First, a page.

People often get hung up on brand names — many times in situations where branding is of little significance. For example, some people are willing to pay double the price for a wool coat that is exactly the same in terms of material, style, and outward appearance just because there is a small designer label on the lining that nobody sees. In some cases, the brand-name and no-name wool coats are manufactured in the exact same factory. The consumer had the wool pulled over their eyes in terms of the price markup for identical merchandise. This can also happen when it comes to health care.
In terms of cost, co-pays can double or even triple when your doctor is not in network. Even when the physician is in network, if he or she practices at different facilities, the one that does the billing may not be in network. One of my patients told me she was paying a $15 co-pay to see me in one office and $60 co-pay to see me in my other office. Same doctor, same services, but different facility with a different insurance contract. To the surprise of many, these co-pays are determined by administrators, and doctors have little involvement or direct financial benefit from these deals. To calm her frustration, I said, “These co-pays are out of my hands, but I am happy to see you at the location that is most convenient and affordable for you. Please keep in mind that at both locations, puns, political satire, and sarcasm are complimentary services.”
I recall meeting one of my patients for the first time at my practice in Braintree, MA for a headache medicine consultation. After I introduced myself, she said, “It’s nice to meet you. My primary doctor referred me to see you, but I really wanted to be seen at the Graham Headache Center at Brigham & Women’s Hospital (BWH).” I replied, “Well I work there on Tuesdays and Thursdays. If you want, I can take off this white coat, and put on the one with the BWH logo if that will make you more confident in my ability to take care of you.” She smiled and said, “That will not be necessary, Doctor.” I said, “There are many excellent doctors at this practice. Since none of them are currently available, I guess you can get started with me.”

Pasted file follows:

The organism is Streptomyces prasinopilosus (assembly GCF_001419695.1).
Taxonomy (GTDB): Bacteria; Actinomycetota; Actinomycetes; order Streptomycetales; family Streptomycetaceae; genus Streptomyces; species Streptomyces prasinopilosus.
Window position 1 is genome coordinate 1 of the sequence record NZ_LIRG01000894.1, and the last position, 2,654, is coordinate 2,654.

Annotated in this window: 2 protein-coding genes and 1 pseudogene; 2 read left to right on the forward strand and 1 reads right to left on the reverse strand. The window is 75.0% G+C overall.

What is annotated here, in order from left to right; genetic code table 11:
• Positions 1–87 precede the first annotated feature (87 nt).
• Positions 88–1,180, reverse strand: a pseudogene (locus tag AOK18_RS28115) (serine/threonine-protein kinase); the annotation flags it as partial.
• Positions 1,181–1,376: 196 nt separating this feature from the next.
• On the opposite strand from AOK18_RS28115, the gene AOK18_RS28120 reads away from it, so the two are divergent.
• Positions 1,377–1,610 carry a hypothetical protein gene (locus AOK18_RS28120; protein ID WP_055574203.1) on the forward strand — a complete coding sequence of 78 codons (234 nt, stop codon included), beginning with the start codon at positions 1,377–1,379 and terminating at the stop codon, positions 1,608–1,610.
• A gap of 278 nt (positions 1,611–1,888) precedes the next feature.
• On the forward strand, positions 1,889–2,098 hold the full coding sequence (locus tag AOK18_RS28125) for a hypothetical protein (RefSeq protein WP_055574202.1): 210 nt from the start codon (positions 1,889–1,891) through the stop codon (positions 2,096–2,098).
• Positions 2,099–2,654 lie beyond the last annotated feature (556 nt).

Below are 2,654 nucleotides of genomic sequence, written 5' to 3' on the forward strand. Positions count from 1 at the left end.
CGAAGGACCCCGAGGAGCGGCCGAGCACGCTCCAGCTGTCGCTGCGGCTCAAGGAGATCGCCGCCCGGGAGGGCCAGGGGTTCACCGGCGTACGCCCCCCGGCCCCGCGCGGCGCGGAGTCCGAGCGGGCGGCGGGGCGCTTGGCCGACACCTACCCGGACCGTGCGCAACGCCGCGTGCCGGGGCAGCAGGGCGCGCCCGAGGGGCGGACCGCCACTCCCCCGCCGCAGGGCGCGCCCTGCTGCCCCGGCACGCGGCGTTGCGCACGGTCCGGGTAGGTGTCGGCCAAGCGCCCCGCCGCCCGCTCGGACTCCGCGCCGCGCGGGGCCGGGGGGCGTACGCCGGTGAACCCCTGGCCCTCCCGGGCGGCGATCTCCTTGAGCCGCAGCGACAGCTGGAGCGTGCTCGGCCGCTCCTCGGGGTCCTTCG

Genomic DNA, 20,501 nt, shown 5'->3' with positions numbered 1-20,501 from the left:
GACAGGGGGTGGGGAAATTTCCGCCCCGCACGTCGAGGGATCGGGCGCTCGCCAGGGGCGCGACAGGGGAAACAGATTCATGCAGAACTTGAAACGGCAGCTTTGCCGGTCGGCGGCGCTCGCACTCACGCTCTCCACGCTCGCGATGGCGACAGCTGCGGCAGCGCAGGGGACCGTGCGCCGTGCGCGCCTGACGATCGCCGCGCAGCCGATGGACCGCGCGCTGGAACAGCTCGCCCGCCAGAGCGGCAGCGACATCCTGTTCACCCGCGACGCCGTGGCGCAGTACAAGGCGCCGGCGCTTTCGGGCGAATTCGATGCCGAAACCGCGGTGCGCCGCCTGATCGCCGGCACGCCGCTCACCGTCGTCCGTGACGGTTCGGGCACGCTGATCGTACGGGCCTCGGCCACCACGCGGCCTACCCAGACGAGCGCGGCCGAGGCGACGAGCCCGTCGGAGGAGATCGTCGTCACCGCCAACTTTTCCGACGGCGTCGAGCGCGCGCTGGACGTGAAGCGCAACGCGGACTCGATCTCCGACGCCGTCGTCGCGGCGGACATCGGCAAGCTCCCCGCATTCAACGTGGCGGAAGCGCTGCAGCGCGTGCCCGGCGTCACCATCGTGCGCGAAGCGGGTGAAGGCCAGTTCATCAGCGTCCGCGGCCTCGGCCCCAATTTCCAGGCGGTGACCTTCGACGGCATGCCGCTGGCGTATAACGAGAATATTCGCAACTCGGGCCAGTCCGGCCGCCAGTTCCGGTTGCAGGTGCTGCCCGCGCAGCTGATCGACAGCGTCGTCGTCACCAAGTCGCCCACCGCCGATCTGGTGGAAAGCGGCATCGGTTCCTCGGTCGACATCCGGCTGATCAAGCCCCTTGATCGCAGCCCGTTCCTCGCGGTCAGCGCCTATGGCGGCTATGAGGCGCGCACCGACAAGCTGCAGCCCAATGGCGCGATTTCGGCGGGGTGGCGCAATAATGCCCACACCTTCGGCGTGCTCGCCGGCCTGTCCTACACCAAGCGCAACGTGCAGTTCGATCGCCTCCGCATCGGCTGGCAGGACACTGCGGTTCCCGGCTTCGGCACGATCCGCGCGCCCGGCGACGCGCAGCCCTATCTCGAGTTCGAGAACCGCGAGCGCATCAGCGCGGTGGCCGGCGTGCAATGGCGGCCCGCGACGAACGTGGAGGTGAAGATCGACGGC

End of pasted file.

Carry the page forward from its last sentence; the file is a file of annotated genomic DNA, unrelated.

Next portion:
In addition to cost, there is a misconception that physicians who practice at big name hospitals or hospitals affiliated with medical schools are superior to those in community-based hospitals or private practice. Although physicians in teaching hospitals may be more likely to be involved in research and teaching, that does not necessarily translate to being a better doctor. In addition, being involved in research and teaching can at times limit a physician’s availability in terms of office hours and access outside of the office (refills, questions between visits, etc.). As such, the community/private physicians can at times provide comparable care with better availability and a more convenient location. Some of the most talented physicians I know are in private practice.
I recall another patient who upon entering my office said, “My husband is a neurologist at Massachusetts General Hospital, and he referred me to see you, which should tell you what he thinks of the reputation of you and the BWH Graham Headache Center.” Given her lofty expectations, I replied, “Well Ms. Smith (not her actual name), I look forward to disappointing you over the next 60 minutes.” Fortunately, I was able to exceed her expectations, and my reputation has somehow remained intact.
Originally published by Harvard Health Publications (© 2010 – 2017 Harvard University),
White coat syndrome or white coat logo syndrome? The pitfalls of doctor shopping by “brand” by Paul G. Mathew, MD, FAAN, FAHS